Daubert Standard -

South Carolina

In short, we say that we do not follow Daubert, however, it turns out to be a very similar standard, though in practice not nearly as strictly enforced.

The admissibility of expert testimony is governed by Rule 702, SCRE, which provides:

If scientific, technical, or other specialized knowledge will assist the trier of fact to understand the evidence or to determine a fact in issue, a witness qualified as an expert by knowledge, skill, experience, training, or education, may testify thereto in the form of an opinion or otherwise.

The trial court must make three key preliminary findings which are fundamental to Rule 702, SCRE, before the jury may consider expert testimony:

1. Subject Matter – “The trial court must find that the subject matter is beyond the ordinary knowledge of the jury, thus requiring an expert to explain the matter to the jury.” Watson v. Ford Motor Co., 389 S.C. 434, 446, 699 S.E.2d 169, 175 (2010).

2. Qualification – “While the expert need not be a specialist in the particular branch of the field, the trial court must find that the proffered expert has indeed acquired the requisite knowledge and skill to qualify as an expert in the particular subject matter.” Id.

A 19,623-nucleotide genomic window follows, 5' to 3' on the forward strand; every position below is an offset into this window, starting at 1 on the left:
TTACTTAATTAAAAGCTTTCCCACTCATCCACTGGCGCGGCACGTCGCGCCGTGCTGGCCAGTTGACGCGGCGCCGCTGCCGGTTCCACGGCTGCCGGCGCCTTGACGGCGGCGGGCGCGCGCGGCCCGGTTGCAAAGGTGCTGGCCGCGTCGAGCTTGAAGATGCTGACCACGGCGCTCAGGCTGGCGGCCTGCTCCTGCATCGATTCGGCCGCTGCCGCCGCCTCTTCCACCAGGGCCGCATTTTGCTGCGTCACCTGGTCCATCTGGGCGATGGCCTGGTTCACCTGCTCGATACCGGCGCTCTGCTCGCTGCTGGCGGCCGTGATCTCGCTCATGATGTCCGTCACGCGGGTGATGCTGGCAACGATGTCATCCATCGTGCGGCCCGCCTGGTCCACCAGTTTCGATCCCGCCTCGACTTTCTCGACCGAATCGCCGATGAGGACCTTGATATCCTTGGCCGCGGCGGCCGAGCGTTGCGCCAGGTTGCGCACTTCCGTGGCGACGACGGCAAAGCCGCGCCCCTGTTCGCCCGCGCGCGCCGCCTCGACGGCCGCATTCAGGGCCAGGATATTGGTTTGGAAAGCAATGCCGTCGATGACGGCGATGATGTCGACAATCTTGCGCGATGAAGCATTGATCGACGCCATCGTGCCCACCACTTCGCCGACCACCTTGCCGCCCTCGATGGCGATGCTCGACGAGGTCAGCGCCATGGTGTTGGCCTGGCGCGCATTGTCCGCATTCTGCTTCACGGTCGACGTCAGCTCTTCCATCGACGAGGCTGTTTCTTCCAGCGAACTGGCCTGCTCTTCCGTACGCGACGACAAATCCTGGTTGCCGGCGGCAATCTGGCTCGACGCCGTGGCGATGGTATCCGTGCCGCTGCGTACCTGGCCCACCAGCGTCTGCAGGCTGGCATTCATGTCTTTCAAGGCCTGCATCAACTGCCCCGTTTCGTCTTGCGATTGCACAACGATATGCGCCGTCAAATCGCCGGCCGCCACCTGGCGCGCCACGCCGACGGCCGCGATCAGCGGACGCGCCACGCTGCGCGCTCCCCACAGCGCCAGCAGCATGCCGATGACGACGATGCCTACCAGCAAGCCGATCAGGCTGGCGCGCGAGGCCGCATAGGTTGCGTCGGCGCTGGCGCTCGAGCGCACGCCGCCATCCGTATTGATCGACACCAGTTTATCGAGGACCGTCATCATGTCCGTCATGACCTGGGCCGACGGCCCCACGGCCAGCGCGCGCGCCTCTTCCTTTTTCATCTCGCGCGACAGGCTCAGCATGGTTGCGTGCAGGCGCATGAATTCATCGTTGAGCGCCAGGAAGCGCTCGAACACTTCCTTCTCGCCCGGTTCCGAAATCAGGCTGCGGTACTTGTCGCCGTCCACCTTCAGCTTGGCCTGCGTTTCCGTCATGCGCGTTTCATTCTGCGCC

3. Reliability – “Finally, the trial court must evaluate the substance of the testimony and determine whether it is reliable.” Id.
Regarding the “reliability” factors, South Carolina has not adopted Daubert. Instead, South Carolina applies a test derived from State v. Jones, a state court decision which, as it turns out, is not that different from Daubert:

In considering the admissibility of scientific evidence under the Jones standard, the Court looks at several factors, including: (1) the publications and peer review of the technique; (2) prior application of the method to the type of evidence involved in the case; (3) the quality control procedures used to ensure reliability; and (4) the consistency of the method with recognized scientific laws and procedures.
State v. Council, 335 S.C. 1, 19, 515 S.E.2d 508, 517 (1999).

These non-exclusive factors apply only to scientific expert testimony – they “serve no useful analytical purpose when evaluating nonscientific expert testimony.” See State v. White, 382 S.C. 265, 274, 676 S.E.2d 684, 688 (2009).